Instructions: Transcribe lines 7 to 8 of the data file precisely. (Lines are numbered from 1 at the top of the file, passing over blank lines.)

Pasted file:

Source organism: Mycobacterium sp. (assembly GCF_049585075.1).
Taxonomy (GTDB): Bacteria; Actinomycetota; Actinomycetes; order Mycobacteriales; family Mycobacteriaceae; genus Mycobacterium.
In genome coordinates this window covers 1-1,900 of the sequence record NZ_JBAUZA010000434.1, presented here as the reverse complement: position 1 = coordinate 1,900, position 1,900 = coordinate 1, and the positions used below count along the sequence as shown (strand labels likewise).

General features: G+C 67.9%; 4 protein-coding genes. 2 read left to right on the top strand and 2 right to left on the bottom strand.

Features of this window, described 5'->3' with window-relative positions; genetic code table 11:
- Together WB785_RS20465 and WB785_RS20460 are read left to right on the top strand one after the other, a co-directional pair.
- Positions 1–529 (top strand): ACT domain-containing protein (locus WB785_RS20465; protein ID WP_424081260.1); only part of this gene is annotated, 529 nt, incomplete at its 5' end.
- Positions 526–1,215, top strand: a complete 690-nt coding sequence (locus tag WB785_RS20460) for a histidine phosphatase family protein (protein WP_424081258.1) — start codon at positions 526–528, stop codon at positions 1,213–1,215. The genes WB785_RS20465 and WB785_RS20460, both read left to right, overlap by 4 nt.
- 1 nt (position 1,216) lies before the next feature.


- Positions 1–529 (top strand): ACT domain-containing protein (locus WB785_RS20465; protein ID WP_424081260.1); only part of this gene is annotated, 529 nt, incomplete at its 5' end.
- Positions 526–1,215, top strand: a complete 690-nt coding sequence (locus tag WB785_RS20460) for a histidine phosphatase family protein (protein WP_424081258.1) — start codon at positions 526–528, stop codon at positions 1,213–1,215. The genes WB785_RS20465 and WB785_RS20460, both read left to right, overlap by 4 nt.